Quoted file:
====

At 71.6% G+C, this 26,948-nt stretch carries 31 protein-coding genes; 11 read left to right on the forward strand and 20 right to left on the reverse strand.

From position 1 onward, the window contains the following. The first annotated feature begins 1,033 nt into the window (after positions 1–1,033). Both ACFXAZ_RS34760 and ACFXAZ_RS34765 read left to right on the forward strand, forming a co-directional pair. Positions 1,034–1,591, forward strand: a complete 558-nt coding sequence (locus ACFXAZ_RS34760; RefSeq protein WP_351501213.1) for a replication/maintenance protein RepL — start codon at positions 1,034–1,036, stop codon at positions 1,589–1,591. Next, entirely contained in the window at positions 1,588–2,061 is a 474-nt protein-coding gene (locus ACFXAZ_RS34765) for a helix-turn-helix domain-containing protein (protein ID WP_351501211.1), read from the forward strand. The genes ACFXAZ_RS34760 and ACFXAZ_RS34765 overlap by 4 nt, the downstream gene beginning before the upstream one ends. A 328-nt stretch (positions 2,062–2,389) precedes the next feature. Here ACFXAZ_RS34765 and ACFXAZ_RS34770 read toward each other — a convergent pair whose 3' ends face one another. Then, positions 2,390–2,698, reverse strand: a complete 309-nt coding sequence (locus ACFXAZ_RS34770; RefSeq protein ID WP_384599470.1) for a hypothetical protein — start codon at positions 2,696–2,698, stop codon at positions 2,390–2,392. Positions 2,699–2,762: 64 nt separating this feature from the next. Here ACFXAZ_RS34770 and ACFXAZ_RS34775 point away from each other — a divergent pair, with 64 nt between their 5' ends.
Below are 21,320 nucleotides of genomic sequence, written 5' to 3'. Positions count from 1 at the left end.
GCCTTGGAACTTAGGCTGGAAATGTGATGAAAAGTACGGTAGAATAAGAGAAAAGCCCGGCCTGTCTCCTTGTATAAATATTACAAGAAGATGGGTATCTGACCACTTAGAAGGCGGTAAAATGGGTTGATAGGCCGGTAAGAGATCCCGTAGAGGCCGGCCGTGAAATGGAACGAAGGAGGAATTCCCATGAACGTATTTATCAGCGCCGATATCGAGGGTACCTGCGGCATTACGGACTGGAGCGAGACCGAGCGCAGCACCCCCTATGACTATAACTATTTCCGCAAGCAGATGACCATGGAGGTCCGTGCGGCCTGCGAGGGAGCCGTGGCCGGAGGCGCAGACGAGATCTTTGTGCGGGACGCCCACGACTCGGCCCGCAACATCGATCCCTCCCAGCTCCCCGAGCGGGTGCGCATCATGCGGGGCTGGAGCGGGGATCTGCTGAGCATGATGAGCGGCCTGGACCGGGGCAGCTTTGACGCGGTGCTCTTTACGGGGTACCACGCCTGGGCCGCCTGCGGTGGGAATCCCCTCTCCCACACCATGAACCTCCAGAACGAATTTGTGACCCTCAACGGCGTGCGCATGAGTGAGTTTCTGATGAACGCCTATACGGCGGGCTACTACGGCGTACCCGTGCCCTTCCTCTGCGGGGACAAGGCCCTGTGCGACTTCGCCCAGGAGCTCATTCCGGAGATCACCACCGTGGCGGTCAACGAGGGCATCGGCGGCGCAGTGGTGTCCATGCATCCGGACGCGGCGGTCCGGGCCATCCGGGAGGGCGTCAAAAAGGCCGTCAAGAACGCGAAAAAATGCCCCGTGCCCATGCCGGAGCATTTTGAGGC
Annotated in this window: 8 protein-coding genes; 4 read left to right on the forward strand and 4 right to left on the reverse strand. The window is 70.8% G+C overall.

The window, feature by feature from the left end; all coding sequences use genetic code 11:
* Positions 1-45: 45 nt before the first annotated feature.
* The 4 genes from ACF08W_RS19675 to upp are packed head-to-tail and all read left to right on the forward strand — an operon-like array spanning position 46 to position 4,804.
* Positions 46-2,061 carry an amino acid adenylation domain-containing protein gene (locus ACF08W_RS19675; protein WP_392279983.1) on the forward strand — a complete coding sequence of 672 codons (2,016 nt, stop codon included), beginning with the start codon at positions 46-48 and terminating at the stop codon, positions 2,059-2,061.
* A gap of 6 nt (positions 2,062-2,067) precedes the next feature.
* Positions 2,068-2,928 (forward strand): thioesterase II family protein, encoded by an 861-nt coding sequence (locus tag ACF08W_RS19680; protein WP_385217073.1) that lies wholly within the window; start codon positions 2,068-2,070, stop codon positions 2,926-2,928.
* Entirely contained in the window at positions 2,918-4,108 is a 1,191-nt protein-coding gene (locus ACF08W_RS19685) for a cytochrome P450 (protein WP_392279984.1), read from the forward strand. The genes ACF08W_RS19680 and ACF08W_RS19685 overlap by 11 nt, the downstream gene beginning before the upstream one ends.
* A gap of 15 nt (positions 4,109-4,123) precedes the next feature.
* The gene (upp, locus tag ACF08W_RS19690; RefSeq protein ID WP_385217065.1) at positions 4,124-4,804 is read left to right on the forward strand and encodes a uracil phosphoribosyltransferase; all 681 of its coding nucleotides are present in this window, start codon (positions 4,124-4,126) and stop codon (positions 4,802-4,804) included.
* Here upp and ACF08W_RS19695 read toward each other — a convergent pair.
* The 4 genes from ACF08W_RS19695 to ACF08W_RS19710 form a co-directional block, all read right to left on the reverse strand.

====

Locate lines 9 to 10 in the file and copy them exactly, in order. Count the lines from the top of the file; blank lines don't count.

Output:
* Positions 46-2,061 carry an amino acid adenylation domain-containing protein gene (locus ACF08W_RS19675; protein WP_392279983.1) on the forward strand — a complete coding sequence of 672 codons (2,016 nt, stop codon included), beginning with the start codon at positions 46-48 and terminating at the stop codon, positions 2,059-2,061.
* A gap of 6 nt (positions 2,062-2,067) precedes the next feature.